City of Burlington: Capturing Sediment

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Acting Entity: City of Burlington
Contact Person: Steve Shoaf
Cost: $30,000
Population Served: 50,834

Water Supply: Reservoir, Lake Cammack City of Burlington
PWS ID:0201010

Helping Organizations:
· Soil and Water Conservation Service

Funding Sources:
· City of Burlington budget allocation
 

Features:
· City of Burlington's source water reservoir was protected from sedimentation.
· Annual funding for this source water protection project was built into City of Burlington's budget.
· Initial agreement was for twenty years but City of Burlington has continued funding for over thirty years due to the success of the project.

Summary:
Summary: In 1961, the City of Burlington completed construction of its new reservoir, Lake Cammack. Engineers on the project recommended constructing several sediment ponds in the major drainage basins of the reservoir to mitigate sedimentation and erosion problems. City planners met with area landowners and decided to build twenty-six sediment ponds, to be completed in two phases.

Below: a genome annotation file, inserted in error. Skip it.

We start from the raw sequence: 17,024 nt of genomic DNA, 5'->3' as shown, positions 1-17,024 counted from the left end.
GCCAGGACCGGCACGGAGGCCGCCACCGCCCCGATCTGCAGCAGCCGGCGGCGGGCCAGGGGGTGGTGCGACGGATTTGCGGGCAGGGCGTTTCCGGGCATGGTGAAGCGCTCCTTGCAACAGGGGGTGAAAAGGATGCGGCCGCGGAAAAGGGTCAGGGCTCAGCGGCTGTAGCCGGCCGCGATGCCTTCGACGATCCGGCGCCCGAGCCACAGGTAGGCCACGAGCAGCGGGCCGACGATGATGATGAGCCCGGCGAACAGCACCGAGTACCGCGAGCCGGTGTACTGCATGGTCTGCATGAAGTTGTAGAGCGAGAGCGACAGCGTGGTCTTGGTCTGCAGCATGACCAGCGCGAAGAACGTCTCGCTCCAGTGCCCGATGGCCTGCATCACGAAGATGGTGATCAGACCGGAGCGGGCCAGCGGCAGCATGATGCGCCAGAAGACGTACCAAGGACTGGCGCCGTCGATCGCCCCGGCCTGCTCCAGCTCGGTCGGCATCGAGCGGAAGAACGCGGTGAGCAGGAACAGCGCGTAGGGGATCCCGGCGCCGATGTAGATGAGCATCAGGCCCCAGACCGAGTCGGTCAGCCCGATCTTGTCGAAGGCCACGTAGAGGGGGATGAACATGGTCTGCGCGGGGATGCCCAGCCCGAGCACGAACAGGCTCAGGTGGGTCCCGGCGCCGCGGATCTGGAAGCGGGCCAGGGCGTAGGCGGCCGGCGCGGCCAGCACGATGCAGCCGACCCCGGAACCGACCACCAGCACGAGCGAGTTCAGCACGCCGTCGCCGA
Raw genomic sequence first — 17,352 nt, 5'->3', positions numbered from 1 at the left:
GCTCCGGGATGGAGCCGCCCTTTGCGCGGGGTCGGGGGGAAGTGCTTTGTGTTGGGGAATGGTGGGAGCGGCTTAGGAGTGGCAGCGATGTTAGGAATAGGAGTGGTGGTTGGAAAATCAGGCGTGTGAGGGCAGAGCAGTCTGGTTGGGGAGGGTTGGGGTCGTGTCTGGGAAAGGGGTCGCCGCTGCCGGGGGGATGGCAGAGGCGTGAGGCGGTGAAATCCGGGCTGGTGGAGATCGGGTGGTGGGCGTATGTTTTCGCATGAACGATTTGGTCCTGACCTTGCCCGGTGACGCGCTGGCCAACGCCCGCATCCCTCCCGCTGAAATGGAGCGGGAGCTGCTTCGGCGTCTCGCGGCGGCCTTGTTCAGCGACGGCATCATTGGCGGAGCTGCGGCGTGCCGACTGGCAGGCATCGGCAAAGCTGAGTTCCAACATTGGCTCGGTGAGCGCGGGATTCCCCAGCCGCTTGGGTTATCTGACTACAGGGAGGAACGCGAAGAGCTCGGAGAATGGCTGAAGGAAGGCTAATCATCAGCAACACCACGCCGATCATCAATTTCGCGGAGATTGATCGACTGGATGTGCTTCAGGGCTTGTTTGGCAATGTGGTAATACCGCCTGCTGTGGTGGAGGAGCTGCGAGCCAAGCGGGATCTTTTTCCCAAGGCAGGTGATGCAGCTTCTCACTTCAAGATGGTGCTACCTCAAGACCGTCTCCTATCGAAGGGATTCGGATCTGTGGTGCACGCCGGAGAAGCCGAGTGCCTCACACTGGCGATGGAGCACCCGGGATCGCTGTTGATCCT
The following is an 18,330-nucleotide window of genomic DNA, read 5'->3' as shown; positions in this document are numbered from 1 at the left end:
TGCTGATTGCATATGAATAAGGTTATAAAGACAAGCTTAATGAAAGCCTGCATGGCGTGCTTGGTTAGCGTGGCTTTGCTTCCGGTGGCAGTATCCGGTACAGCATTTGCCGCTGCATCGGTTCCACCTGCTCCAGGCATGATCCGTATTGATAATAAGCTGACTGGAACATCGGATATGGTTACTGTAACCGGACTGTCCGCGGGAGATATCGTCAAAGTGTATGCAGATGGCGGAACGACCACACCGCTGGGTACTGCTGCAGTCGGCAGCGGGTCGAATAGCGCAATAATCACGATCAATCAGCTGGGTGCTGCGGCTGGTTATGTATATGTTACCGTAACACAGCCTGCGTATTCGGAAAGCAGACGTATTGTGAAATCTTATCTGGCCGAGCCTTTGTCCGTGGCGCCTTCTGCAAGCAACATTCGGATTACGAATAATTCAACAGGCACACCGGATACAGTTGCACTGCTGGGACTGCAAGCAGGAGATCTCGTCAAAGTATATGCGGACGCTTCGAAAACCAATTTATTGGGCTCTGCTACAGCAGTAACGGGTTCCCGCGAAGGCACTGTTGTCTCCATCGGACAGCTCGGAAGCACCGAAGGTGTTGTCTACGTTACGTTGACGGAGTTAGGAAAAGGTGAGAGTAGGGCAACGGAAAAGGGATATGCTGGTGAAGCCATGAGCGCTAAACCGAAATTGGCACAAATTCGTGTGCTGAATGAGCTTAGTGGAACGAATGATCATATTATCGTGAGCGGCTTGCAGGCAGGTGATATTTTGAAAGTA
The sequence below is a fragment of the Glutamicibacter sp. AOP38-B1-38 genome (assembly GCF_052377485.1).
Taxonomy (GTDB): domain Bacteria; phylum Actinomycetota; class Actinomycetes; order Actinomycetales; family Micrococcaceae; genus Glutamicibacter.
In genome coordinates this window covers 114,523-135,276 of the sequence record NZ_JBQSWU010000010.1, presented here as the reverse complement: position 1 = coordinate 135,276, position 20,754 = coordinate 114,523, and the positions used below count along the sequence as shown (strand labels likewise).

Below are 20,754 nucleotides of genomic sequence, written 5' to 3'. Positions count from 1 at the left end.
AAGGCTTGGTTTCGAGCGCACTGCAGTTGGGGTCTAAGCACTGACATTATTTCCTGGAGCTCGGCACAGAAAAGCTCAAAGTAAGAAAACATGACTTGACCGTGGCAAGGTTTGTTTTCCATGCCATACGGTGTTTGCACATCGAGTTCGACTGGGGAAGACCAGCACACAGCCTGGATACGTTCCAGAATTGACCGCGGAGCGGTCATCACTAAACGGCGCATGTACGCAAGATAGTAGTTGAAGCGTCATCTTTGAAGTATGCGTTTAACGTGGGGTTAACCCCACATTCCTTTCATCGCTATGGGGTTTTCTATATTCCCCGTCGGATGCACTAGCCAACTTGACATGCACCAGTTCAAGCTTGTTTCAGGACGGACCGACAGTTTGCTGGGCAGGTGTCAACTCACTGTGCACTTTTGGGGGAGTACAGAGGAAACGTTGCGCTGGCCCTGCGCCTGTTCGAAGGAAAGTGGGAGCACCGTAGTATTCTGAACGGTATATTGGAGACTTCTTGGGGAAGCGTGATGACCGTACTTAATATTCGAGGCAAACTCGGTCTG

These ponds were constructed on private land, but financed and maintained by the City of Burlington. A cost share program between the City of Burlington and the Soil and Water Conservation Service (SWCS) funded initial construction costs. The SWCS helped fund the construction of the sediment ponds where the landowners involved were willing to use best management practices as outlined by the SWCS. The landowners, most of whom were farmers, were asked to perform small maintenance tasks, such as mowing and keeping the banks clear. In return, the farmers were permitted to use the ponds to irrigate their crops and livestock, as well as for recreational purposes.

The City allocated money for this project under capital improvements in the budget. Currently maintenance costs for the ponds are paid by the city at an annual budget allotment of $30,000. This amount could repair between two and six ponds a year, depending on what type of work needed to be done

Initially this plan provided a twenty-year agreement between the city and the landowners. The twenty-year agreement expired over ten years ago but the city has continued the arrangement as a gesture of good will, as well as to protect the city's drinking water source. City officials still inspect the ponds yearly.

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